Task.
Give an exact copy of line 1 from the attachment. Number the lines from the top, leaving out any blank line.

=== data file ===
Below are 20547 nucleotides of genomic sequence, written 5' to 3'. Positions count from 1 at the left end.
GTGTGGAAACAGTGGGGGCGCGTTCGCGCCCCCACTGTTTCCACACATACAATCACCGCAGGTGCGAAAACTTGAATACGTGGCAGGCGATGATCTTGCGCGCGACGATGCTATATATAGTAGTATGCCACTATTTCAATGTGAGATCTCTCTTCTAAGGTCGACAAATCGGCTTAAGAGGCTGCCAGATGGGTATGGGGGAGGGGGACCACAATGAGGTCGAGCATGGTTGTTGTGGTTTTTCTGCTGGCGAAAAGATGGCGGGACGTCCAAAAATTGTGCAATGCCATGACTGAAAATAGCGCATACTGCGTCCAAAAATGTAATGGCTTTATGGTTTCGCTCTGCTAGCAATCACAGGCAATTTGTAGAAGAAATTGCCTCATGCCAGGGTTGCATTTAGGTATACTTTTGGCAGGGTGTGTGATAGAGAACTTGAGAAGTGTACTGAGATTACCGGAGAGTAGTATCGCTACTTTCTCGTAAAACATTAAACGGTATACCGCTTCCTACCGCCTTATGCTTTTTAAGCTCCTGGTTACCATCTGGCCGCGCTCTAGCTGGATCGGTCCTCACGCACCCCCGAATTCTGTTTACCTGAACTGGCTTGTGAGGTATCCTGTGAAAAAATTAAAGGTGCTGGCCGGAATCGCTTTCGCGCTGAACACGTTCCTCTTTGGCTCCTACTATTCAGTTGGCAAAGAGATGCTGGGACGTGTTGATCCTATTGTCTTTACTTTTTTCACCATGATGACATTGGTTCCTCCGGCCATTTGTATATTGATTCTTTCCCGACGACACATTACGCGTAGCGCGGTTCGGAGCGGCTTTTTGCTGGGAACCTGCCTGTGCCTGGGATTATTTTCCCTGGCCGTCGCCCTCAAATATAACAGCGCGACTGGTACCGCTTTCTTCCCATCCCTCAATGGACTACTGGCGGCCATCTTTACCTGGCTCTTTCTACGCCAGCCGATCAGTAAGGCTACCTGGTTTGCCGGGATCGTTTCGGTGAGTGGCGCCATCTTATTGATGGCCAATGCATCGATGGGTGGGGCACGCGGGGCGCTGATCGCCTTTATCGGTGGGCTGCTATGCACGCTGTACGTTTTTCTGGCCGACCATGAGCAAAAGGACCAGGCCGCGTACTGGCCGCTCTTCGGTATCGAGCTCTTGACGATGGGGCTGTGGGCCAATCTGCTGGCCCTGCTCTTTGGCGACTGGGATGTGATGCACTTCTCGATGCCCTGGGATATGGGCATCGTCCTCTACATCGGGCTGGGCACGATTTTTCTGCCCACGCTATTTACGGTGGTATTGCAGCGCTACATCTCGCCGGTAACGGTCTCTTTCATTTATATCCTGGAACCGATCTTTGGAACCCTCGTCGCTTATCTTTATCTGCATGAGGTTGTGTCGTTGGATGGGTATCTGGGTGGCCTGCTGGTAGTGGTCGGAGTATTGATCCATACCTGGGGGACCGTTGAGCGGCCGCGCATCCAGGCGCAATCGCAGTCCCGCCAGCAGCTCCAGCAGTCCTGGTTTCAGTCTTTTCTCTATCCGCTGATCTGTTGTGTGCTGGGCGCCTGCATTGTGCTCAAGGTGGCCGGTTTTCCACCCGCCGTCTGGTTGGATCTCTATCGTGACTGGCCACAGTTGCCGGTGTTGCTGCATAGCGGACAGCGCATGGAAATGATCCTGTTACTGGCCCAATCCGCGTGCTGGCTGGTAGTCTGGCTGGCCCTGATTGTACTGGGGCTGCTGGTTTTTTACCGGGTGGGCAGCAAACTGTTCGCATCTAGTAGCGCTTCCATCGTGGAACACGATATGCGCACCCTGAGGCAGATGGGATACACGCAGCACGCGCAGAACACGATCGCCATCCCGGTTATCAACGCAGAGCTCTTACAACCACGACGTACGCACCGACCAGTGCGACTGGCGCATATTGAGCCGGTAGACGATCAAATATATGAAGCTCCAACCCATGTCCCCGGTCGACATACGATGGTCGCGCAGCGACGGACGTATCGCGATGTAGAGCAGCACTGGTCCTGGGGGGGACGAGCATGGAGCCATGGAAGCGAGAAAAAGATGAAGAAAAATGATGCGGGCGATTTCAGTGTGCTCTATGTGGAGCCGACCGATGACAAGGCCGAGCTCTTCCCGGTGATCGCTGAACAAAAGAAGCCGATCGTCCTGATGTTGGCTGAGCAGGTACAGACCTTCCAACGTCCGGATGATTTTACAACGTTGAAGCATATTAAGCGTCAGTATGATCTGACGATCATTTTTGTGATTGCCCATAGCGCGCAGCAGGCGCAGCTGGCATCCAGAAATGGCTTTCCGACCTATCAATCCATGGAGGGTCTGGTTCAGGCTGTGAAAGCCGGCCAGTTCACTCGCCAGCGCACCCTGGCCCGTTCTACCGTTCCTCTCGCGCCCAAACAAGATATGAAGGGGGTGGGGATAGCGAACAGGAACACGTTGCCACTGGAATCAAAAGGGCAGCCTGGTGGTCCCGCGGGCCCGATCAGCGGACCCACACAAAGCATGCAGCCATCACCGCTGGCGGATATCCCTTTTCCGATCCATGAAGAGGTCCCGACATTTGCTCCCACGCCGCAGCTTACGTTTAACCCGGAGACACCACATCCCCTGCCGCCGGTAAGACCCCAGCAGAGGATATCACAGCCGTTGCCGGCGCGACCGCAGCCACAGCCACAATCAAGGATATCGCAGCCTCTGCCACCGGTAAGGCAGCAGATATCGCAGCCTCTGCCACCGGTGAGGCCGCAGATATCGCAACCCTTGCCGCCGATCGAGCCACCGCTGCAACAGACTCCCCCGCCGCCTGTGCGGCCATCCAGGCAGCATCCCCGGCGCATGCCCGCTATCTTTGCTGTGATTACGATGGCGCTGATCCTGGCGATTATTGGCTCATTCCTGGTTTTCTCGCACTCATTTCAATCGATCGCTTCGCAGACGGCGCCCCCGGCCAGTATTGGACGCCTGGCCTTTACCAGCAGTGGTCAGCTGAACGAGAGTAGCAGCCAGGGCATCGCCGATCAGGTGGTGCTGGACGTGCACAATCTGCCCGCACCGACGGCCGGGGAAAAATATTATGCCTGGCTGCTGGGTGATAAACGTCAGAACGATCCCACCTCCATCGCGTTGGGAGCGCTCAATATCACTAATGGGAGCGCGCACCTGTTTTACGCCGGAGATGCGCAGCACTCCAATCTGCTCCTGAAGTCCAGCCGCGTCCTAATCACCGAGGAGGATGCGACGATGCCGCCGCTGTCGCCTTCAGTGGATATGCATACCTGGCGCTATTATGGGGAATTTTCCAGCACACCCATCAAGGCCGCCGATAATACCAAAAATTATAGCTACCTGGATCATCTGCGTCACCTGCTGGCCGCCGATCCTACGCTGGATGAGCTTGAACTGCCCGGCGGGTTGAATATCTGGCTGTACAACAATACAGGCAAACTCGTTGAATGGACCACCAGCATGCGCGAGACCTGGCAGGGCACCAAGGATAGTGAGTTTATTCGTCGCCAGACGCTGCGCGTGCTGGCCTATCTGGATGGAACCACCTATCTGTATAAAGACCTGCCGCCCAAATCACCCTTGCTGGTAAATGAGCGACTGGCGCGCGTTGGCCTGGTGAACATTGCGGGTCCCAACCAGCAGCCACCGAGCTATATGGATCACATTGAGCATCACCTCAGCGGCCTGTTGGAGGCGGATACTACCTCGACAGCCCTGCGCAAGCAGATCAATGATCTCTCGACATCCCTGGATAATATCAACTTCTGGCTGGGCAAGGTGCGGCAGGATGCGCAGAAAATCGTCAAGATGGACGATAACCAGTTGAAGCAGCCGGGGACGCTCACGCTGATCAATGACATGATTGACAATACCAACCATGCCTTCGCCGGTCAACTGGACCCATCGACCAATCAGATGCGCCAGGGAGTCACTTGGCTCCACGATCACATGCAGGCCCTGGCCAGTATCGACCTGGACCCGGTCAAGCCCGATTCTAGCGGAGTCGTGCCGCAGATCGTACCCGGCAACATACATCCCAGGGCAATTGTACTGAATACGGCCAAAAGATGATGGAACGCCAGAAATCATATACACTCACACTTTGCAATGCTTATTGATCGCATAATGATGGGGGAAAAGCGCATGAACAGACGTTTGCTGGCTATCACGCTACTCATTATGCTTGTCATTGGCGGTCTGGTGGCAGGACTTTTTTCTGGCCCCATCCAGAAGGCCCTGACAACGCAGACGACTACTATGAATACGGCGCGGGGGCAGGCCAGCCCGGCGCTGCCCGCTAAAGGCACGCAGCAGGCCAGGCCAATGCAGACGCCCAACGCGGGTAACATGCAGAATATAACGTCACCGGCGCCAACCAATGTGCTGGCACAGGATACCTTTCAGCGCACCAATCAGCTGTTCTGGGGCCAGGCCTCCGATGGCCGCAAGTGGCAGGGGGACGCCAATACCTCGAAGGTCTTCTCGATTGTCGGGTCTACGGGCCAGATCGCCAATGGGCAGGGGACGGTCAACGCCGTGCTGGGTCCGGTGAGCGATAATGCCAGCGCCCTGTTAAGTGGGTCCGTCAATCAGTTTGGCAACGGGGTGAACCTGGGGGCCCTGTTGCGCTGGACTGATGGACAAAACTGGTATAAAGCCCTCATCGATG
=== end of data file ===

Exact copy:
Below are 20547 nucleotides of genomic sequence, written 5' to 3'. Positions count from 1 at the left end.